Photo By: Elin Chow
Gardens By The Bay is undeniably one of my favorite attraction to visit while I was still in Singapore. I have visited the attraction thrice in a year before I left Singapore. The last time I was there, I was with my husband' family and that was about a year and a half ago.
Gardens By The Bay
Gardens By The Bay is one of the recent addition to Singapore's tourist attraction. Built on 101 hectares of reclaimed land in central of Singapore, Gardens By The Bay was officially opened to the public in 2012. The attraction consists of three distinctive waterfront gardens - Bay South Garden, Bay East Garden and Bay Central Garden. Bay South Garden is known to be the largest among the three, spanning 54 hectares of land.
The Garden By The Bay opens daily, from 5 am to 2 am. Access to the Bay South Outdoor Garden is free. You may wish to visit its official website for more information.
How To Get There
Getting to Gardens By The Bay is easy and convenient. You can do so by taking the train, bus or car.
By Train (Via the Circle/ Downtown Line)
Alight at Bayfront MRT (CE1) station and proceed to take Exit B. Follow the underground link way and exit into Marina Bay Sands.
By Train & Bus (Via the North-South Line)
Alight at Marina Bay MRT (NS27/CE2) station and proceed to take Exit A. Hop onto bus service 400 and alight 4 stops later at the bus stop along Marina Garden Drive.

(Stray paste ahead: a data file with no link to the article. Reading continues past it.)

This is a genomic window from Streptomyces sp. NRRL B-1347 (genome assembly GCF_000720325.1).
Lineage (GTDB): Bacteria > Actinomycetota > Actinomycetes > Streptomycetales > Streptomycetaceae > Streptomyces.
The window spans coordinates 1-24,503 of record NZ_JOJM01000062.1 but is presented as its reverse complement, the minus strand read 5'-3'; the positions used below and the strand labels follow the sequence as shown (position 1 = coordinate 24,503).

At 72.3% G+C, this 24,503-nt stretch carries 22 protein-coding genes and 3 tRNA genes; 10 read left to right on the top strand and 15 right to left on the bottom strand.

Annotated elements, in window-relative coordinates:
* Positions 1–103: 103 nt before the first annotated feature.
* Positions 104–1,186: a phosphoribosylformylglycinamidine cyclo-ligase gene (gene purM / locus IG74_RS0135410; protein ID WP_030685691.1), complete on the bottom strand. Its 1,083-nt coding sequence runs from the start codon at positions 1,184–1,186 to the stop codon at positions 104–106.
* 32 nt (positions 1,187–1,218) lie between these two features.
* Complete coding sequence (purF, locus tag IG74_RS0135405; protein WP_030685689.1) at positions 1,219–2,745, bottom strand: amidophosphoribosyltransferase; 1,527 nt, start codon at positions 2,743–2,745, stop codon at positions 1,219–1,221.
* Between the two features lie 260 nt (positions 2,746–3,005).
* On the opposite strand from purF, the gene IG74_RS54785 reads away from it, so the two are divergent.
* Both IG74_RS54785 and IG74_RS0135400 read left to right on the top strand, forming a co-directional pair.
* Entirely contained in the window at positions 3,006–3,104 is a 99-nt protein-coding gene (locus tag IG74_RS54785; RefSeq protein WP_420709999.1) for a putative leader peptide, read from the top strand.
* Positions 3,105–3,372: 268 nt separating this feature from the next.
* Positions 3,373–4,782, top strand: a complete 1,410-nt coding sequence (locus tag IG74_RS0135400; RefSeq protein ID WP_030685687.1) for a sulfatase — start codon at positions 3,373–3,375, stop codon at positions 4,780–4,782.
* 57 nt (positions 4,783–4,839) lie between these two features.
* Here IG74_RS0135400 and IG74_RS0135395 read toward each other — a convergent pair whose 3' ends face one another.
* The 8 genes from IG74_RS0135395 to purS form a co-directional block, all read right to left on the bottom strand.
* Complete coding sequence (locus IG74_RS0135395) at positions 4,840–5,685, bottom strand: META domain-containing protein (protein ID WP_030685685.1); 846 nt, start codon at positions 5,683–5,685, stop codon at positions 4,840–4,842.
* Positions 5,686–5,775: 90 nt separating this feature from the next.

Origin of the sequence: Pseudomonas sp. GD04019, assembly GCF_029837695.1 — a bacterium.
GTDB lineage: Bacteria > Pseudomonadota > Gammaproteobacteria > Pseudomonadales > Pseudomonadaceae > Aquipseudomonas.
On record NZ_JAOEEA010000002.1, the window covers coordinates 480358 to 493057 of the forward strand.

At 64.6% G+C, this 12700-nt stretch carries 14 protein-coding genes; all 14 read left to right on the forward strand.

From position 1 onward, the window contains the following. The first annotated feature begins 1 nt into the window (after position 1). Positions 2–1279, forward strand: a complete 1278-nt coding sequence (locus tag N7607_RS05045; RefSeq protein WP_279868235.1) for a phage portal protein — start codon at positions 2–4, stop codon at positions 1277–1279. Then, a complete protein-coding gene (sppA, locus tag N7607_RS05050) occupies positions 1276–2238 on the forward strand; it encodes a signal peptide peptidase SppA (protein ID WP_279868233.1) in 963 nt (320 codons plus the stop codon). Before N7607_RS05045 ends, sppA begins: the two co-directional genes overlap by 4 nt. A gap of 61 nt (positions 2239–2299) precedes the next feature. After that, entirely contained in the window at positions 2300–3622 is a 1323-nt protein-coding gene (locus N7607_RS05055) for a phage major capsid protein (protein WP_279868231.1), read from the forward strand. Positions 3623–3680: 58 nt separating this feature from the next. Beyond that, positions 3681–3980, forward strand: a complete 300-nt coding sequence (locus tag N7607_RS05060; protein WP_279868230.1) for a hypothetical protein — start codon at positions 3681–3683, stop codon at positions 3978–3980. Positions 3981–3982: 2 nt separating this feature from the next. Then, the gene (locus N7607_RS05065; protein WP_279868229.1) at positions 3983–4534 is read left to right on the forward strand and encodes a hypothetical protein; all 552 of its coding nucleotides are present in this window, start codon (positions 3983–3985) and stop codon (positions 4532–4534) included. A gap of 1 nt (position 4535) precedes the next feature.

By Walking (From Marina Bay Sands)
The Gardens By The Bay is sitting right next to the Marina Bay Bay Sands integrated resort, with Bayfront MRT station located just below the hotel.
You can reach the Gardens by walking across the overhead bridge (Lions Bridge) (opens daily from 8am to 11pm) connecting the Marina Bay Sands Hotel and the Gardens By The Bay. Alternatively, you may also take the underground link via Bayfront MRT station.
For us, we chose to take the train, via the Circle Line. Unfortunately, the weather was rather gloomy and wet on that day when we visited. There was a heavy rain falling around that area before we arrived. But luckily, the rain has stopped by the time we arrived at the attraction.
The Singapore Flyer is visible from afar, which gave us a great opportunity to take some nice photographs.
From Marina Bay Sands, proceed to cross the Dragonfly Lake via the Dragonfly Bridge, leading into Gardens By The Bay.
One of the biggest attraction at the Gardens By The Bay will be the iconic tall and alien tree-looking structures sprouting out from visible distance. Named as the 'Supertrees', these 50m tall tree-like structures have large canopies that function as a temperature moderator, absorbing and dispensing heat, as well as providing shelter for visitors during the day.
There are a total of 18 Supertrees, all located within Bay South Garden at Gardens By The Bay. Among the 18, eleven of which are fitted with solar photvoltic system to generate solar energy, providing lighting for the two conservatories located within the attraction. Apart from that, its exposed funnel-shaped top also helps to collect and store rainwater for use in irrigation and waterfall display within the conservatories.
As night falls, be enchanted as the Supertrees come alive with a light and music show known as OCBC Garden Rhapsody, which takes place nightly at 7.45pm and 8.45pm.
Take a stroll along the OCBC Skyway - a 128-metre long walkway with a height of 22-metres that connects two supertrees at the Supertree Grove. During the day, a stroll along the OCBC Skyway offers you a spectacular panoramic view of the Gardens against the Marina Bay skyline, with icons like Marina Bay Sands and the Singapore Flyer visible from atop this aerial walkway.
The OCBC Skyway opens daily from 9am to 9pm. Unlike the Bay South Outdoor Garden, access to the OCBC Skyway is not free. Ticket to the OCBC Skyway can be purchased at the ticketing hub. Admission fee is SGD $5 for adult and SGD $3 for child (aged 3 - 12 years old).